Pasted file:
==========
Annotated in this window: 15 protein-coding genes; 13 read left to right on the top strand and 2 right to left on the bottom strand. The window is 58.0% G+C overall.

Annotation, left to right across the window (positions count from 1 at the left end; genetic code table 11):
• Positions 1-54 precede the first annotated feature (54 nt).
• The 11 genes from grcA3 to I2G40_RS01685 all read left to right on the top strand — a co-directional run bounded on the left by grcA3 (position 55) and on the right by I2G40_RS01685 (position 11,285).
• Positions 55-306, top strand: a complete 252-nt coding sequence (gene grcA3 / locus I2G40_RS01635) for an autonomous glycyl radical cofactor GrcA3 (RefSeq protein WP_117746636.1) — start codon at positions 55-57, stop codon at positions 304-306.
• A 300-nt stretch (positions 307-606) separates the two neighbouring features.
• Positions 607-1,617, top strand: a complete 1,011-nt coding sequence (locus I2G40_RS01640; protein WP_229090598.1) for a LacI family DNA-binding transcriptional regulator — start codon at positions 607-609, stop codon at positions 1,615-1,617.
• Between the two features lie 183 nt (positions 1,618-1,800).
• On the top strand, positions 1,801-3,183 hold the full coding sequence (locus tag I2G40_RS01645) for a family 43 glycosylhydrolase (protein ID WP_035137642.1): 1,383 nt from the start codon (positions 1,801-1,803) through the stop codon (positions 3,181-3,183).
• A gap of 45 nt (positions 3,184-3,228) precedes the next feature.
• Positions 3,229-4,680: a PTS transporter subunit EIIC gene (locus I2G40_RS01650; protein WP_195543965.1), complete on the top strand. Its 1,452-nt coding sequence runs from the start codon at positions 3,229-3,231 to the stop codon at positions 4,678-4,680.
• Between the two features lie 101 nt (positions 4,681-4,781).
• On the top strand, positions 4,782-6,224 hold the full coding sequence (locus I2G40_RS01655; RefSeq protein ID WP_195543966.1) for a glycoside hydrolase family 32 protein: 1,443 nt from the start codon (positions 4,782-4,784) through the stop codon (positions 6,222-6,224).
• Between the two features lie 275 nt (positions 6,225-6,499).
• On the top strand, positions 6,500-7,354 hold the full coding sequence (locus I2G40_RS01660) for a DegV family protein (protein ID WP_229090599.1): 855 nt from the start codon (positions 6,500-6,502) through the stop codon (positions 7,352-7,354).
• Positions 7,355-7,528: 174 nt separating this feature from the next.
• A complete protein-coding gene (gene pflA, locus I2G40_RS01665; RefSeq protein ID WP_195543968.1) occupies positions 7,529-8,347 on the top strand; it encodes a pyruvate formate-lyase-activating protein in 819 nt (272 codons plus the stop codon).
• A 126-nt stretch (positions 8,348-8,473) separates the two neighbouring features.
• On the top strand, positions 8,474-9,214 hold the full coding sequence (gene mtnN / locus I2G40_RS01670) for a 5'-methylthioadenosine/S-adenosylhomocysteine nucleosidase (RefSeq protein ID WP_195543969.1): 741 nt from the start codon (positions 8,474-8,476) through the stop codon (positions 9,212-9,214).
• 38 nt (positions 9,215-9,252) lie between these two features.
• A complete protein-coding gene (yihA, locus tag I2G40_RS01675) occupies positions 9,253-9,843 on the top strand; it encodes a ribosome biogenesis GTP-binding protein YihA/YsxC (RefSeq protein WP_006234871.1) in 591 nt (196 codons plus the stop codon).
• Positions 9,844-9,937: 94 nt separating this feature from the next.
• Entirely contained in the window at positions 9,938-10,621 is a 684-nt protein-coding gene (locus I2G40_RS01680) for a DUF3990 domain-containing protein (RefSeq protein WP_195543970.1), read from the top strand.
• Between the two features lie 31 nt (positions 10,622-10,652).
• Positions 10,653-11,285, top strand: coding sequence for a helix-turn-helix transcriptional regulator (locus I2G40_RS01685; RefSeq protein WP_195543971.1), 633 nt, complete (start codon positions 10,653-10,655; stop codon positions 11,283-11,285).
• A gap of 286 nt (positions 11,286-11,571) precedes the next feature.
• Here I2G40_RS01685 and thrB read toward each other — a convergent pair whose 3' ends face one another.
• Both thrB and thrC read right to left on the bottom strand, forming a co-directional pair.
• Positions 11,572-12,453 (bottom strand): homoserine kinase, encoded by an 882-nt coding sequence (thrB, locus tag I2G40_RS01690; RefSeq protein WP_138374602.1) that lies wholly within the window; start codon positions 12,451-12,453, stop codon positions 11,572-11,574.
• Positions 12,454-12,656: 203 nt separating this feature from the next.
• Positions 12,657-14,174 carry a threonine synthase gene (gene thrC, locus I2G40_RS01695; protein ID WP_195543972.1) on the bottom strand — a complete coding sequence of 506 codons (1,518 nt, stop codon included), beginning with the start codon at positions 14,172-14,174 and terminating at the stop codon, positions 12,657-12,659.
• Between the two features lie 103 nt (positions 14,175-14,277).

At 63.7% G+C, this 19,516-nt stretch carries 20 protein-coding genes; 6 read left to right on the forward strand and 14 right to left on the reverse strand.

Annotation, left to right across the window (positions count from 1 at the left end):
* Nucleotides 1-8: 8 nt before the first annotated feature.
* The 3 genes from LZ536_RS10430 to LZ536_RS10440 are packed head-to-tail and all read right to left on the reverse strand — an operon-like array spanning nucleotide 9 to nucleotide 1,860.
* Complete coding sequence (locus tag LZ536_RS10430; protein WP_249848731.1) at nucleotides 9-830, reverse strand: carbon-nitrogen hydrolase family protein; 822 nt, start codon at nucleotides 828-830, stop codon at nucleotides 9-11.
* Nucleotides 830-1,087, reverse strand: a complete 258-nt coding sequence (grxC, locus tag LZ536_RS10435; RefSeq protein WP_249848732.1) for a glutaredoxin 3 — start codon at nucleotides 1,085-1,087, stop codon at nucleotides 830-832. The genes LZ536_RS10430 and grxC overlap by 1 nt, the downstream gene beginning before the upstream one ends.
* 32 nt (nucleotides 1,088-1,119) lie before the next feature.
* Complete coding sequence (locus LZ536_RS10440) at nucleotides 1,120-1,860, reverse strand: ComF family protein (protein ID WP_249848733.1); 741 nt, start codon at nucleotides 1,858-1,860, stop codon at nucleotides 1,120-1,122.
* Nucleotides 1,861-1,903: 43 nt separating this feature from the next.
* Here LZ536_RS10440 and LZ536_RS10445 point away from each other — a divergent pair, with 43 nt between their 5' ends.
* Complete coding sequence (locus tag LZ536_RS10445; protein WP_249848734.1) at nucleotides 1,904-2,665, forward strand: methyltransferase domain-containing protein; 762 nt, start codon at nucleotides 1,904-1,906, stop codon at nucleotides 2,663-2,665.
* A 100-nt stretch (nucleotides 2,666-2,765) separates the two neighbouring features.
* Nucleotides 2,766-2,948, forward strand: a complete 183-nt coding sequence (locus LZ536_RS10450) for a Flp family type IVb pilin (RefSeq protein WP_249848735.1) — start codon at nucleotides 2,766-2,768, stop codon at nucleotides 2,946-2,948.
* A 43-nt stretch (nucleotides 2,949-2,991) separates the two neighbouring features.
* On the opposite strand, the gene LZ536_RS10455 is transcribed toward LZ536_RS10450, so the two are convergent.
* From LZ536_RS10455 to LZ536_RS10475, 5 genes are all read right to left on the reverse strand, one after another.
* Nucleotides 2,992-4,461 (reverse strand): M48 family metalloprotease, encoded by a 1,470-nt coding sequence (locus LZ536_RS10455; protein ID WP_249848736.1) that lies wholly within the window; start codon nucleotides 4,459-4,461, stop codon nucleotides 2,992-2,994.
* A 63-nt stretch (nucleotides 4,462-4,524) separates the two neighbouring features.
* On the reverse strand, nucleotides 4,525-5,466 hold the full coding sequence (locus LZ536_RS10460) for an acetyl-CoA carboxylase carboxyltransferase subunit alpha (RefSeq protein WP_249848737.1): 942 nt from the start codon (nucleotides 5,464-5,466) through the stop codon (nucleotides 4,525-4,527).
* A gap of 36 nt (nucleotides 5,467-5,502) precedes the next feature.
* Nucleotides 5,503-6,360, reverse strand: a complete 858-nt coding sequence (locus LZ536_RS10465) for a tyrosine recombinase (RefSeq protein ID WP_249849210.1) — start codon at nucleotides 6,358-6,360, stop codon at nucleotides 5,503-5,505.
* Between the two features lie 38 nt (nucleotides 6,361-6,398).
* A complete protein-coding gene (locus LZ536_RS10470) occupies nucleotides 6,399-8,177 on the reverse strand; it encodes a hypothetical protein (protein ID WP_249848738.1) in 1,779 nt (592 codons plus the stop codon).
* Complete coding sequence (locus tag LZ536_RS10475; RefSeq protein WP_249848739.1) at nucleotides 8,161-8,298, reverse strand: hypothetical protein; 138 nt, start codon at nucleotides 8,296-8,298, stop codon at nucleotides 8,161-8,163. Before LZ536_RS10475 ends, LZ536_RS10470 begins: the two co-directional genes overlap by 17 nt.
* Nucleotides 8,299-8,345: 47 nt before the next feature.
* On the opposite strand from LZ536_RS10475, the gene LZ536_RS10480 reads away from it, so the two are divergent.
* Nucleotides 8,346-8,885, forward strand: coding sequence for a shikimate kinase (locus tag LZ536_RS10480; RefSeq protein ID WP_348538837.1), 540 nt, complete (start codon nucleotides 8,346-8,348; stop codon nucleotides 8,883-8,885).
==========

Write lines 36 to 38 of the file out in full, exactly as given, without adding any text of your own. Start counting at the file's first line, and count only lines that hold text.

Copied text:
* The 3 genes from LZ536_RS10430 to LZ536_RS10440 are packed head-to-tail and all read right to left on the reverse strand — an operon-like array spanning nucleotide 9 to nucleotide 1,860.
* Complete coding sequence (locus tag LZ536_RS10430; protein WP_249848731.1) at nucleotides 9-830, reverse strand: carbon-nitrogen hydrolase family protein; 822 nt, start codon at nucleotides 828-830, stop codon at nucleotides 9-11.
* Nucleotides 830-1,087, reverse strand: a complete 258-nt coding sequence (grxC, locus tag LZ536_RS10435; RefSeq protein WP_249848732.1) for a glutaredoxin 3 — start codon at nucleotides 1,085-1,087, stop codon at nucleotides 830-832. The genes LZ536_RS10430 and grxC overlap by 1 nt, the downstream gene beginning before the upstream one ends.